Justice Scalia's Law School Economics

A blog about business and economics.
March 28 2012 8:51 AM

Justice Scalia's Law School Economics

Here's an odd remark from Justice Scalia wondering where it all stops if the government can levy a fine on people who aren't active duty soldiers, veterans, Medicare beneficiaries, Medicaid beneficiaries, participants in an employer-provided health care plan, purchasers of an individual health insurance plan, or recipients of a hardship waiver*:

If people don't buy cars, the price that those who do buy cars pay will have to be higher.

This is perhaps true at some unusual margin, but of course the standard analysis of the market for automobiles is that if there's extremely high levels of demand for the Toyota Prius, Toyota can and will charge a lot of money to people looking to buy one. Conversely, if the car's sales start stagnating relative to Honda's Civic Hybrid or people decide they'd rather take the bus to work and save money for a vacation, then prices will fall. It's true that in a market for health insurance characterized by regulations limiting firms' ability to screen customers for health status, expanding the pool of customers will lower average prices. But that's not true of the market for cars or broccoli or anything else. Scalia seems to me to have stumbled right into the limiting principle he's asking for, namely that the minimum coverage rule is a way of reducing average prices in the special circumstances of an insurance market in which Congress is seeking to ban health status discrimination.

* This is what seems to be passing in the media as a law that "forces you to buy health insurance" even though it's plainly the case that the overwhelming majority of Americans will be exempt from the rule in question.

Matthew Yglesias is the executive editor of Vox and author of The Rent Is Too Damn High.



Talking White

Black people’s disdain for “proper English” and academic achievement is a myth.

Hong Kong’s Protesters Are Ridiculously Polite. That’s What Scares Beijing So Much.

The One Fact About Ebola That Should Calm You: It Spreads Slowly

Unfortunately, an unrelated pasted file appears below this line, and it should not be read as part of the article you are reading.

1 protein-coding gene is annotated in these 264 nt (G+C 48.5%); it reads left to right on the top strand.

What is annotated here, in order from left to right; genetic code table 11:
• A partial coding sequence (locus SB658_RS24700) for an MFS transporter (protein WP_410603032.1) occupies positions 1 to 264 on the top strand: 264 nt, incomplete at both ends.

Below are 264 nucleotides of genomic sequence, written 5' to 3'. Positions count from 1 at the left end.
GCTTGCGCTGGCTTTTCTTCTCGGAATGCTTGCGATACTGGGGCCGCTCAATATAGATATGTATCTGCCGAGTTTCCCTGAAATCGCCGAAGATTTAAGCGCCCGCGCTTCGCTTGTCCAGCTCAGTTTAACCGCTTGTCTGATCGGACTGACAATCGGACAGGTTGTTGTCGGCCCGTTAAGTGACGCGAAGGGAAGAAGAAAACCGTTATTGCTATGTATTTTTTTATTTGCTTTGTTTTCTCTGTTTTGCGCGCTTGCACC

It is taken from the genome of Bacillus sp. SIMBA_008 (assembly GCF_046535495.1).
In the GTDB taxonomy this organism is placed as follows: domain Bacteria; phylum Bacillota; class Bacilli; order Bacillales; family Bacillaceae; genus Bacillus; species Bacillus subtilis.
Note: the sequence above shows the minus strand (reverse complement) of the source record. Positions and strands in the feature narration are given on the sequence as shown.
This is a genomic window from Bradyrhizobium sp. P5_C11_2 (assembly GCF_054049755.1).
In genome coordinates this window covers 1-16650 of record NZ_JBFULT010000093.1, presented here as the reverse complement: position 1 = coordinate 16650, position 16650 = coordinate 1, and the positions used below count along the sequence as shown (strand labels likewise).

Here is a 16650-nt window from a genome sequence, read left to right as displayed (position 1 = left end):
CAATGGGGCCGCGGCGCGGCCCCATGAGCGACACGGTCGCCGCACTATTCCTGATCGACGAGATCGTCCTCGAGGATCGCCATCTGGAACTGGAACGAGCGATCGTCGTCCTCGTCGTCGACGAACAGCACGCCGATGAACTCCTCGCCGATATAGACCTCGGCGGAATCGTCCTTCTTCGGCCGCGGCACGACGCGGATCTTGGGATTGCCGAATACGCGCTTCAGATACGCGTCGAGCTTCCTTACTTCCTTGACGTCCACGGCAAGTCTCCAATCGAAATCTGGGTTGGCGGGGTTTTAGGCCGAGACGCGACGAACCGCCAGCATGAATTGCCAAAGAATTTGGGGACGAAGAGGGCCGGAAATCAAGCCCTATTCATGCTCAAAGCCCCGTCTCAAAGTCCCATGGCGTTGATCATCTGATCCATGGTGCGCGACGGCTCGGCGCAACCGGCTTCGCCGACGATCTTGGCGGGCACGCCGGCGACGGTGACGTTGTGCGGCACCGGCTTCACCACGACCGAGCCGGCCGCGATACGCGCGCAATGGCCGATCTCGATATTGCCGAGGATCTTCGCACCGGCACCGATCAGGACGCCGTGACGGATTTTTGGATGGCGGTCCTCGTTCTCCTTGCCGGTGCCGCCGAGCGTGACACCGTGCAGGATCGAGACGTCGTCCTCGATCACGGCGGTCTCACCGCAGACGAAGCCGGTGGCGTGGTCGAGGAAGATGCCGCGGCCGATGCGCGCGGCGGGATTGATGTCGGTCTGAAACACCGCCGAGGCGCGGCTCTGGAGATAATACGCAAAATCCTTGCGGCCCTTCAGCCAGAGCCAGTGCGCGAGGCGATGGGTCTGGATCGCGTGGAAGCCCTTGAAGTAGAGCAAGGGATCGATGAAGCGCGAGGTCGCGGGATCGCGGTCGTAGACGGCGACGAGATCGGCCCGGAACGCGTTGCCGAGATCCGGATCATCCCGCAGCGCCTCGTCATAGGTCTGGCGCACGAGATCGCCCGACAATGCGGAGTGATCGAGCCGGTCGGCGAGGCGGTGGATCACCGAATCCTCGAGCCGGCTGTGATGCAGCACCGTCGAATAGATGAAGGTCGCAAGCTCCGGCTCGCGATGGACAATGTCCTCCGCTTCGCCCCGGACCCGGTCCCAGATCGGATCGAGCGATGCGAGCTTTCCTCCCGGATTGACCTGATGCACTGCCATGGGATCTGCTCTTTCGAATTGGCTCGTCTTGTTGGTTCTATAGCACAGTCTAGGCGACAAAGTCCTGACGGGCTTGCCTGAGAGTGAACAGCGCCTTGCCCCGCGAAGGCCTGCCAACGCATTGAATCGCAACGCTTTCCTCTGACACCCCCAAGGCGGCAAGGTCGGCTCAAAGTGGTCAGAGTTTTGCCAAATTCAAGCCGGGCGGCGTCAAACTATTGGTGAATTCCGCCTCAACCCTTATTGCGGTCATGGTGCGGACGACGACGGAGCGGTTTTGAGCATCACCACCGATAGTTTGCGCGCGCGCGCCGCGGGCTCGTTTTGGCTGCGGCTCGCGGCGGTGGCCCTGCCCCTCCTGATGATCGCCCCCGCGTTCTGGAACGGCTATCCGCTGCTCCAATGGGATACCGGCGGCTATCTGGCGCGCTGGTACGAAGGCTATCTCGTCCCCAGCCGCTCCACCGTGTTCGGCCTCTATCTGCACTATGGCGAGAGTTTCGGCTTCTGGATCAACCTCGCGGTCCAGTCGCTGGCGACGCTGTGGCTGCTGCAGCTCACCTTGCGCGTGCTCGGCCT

Operation Backbone

How White Boy Rick, a legendary Detroit cocaine dealer, helped the FBI uncover brazen police corruption.

A Jaw-Dropping Political Ad Aimed at Young Women, Apparently

The XX Factor
Oct. 1 2014 4:05 PM Today in GOP Outreach to Women: You Broads Like Wedding Dresses, Right?

How Even an Old Hipster Can Age Gracefully

On their new albums, Leonard Cohen, Robert Plant, and Loudon Wainwright III show three ways.

How Tattoo Parlors Became the Barber Shops of Hipster Neighborhoods

This Gargantuan Wind Farm in Wyoming Would Be the Hoover Dam of the 21st Century

Oct. 1 2014 8:34 AM This Gargantuan Wind Farm in Wyoming Would Be the Hoover Dam of the 21st Century To undertake a massively ambitious energy project, you don’t need the government anymore.
  News & Politics
Oct. 1 2014 7:26 PM Talking White Black people’s disdain for “proper English” and academic achievement is a myth.
Buy a Small Business
Oct. 1 2014 11:48 PM Inking the Deal Why tattoo parlors are a great small-business bet.
Oct. 1 2014 6:02 PM Facebook Relaxes Its “Real Name” Policy; Drag Queens Celebrate
  Double X
The XX Factor
Oct. 1 2014 5:11 PM Celebrity Feminist Identification Has Reached Peak Meaninglessness
  Slate Plus
Behind the Scenes
Oct. 1 2014 3:24 PM Revelry (and Business) at Mohonk Photos and highlights from Slate’s annual retreat.
Brow Beat
Oct. 1 2014 9:39 PM Tom Cruise Dies Over and Over Again in This Edge of Tomorrow Supercut
Future Tense
Oct. 1 2014 6:59 PM EU’s Next Digital Commissioner Thinks Keeping Nude Celeb Photos in the Cloud Is “Stupid”
  Health & Science
Oct. 1 2014 4:03 PM Does the Earth Really Have a “Hum”? Yes, but probably not the one you’re thinking.
Sports Nut
Oct. 1 2014 5:19 PM Bunt-a-Palooza! How bad was the Kansas City Royals’ bunt-all-the-time strategy in the American League wild-card game?